Naive Bayes is a classification algorithm that works based on the Bayes theorem. Before explaining about Naive Bayes, first, we should discuss Bayes Theorem. Bayes theorem is used to find the probability of a hypothesis with given evidence. In this, using Bayes theorem we can find the probability of A, given that B occurred. A is the hypothesis and B is the evidence.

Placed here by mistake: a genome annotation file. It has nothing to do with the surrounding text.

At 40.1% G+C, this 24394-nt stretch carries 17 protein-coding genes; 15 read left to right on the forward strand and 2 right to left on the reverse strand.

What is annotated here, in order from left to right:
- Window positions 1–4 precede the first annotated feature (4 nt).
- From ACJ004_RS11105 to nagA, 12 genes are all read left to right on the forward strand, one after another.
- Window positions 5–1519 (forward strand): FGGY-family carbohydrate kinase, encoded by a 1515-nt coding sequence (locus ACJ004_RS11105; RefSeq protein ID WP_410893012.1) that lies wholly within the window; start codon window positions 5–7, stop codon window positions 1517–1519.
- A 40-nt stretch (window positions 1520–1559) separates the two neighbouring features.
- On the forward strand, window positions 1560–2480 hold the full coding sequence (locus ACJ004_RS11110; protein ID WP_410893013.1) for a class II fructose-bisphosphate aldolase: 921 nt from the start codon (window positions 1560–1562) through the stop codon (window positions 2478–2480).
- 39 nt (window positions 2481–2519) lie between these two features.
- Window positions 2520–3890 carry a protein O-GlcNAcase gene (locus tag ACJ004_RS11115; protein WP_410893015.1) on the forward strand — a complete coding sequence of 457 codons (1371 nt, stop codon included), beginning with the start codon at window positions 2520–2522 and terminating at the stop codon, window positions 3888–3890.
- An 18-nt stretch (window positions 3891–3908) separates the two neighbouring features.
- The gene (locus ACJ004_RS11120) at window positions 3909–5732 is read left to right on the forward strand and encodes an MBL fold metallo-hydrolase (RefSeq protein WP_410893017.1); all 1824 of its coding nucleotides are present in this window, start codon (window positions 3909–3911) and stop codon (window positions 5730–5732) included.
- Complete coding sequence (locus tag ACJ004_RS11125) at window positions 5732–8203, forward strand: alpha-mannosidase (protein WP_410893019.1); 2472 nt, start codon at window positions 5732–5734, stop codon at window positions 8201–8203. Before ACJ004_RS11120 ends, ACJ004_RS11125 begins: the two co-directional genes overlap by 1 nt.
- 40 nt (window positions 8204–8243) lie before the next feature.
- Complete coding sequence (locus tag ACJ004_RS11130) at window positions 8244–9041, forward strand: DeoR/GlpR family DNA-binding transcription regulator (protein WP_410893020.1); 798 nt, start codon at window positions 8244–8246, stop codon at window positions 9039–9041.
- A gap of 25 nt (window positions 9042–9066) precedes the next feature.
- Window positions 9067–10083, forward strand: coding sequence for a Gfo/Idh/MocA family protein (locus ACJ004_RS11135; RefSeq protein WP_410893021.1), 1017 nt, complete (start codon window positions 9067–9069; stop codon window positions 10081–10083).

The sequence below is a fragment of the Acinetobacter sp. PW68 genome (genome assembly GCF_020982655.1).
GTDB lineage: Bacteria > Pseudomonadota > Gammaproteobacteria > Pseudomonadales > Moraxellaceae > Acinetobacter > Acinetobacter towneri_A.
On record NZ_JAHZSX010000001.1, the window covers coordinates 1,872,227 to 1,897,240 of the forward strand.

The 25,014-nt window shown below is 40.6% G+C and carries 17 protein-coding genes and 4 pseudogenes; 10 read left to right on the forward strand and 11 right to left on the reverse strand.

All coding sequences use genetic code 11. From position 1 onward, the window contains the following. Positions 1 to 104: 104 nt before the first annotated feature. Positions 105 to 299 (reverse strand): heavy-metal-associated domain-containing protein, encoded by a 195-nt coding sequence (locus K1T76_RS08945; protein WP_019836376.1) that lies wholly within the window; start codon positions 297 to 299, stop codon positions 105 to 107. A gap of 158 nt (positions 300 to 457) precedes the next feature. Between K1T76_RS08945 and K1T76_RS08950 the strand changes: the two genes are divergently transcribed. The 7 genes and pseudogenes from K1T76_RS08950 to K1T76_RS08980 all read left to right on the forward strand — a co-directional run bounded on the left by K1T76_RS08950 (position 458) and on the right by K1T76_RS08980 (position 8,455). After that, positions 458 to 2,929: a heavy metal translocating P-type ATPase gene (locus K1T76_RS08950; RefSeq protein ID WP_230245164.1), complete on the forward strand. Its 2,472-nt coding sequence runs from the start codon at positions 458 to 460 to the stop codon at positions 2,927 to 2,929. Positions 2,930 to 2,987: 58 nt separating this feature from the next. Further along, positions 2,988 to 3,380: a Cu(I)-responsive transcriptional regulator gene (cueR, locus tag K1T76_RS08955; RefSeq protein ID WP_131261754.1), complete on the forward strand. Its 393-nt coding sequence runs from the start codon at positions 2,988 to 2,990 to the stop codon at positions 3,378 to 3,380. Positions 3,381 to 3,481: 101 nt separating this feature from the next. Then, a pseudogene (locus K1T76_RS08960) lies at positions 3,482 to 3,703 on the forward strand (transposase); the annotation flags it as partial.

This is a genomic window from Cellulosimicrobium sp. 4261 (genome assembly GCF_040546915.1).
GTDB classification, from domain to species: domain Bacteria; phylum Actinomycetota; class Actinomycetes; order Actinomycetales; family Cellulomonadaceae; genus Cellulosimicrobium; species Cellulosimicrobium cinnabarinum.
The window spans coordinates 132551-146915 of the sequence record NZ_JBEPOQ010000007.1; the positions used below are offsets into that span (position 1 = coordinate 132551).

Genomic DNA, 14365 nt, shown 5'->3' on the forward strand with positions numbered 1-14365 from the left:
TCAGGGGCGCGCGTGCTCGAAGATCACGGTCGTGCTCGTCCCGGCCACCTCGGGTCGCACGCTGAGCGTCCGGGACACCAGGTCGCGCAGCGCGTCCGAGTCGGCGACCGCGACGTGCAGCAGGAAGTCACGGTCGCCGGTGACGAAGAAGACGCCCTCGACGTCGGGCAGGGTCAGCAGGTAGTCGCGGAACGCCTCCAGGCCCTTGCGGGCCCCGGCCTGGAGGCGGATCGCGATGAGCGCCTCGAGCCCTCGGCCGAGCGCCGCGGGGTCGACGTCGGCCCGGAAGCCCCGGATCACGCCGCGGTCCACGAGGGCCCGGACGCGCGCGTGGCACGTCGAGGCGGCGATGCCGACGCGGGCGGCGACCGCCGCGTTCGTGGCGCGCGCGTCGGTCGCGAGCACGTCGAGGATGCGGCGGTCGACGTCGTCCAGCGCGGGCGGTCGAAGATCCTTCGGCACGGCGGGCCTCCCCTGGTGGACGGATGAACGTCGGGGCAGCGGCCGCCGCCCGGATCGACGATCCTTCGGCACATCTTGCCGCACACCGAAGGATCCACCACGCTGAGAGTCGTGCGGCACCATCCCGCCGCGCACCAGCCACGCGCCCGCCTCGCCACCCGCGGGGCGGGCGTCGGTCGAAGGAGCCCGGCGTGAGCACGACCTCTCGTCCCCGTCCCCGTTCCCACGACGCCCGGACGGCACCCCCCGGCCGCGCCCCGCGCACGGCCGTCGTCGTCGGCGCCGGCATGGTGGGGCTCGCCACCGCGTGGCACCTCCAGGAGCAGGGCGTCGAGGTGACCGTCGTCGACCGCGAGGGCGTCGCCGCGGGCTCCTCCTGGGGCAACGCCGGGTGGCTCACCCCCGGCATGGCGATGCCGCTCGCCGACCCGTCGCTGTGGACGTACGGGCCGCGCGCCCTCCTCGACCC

Current advances in Artificial Intelligence (AI) and Machine Learning (ML) have achieved unprecedented impact across research communities and industry. Nevertheless, concerns about trust, safety, interpretability and accountability of AI were raised by influential thinkers. Many have identified the need for well-founded knowledge representation and reasoning to be integrated with deep learning and for sound explainability. Neural-symbolic computing has been an active area of research for many years seeking to bring together robust learning in neural networks with reasoning and explainability via symbolic representations for network models. In this paper, we relate recent and early research results in neurosymbolic AI with the objective of identifying the key ingredients of the next wave of AI systems. We focus on research that integrates in a principled way neural network-based learning with symbolic knowledge representation and logical reasoning. The insights provided by 20 years of neural-symbolic computing are shown to shed new light onto the increasingly prominent role of trust, safety, interpretability and accountability of AI. We also identify promising directions and challenges for the next decade of AI research from the perspective of neural-symbolic systems.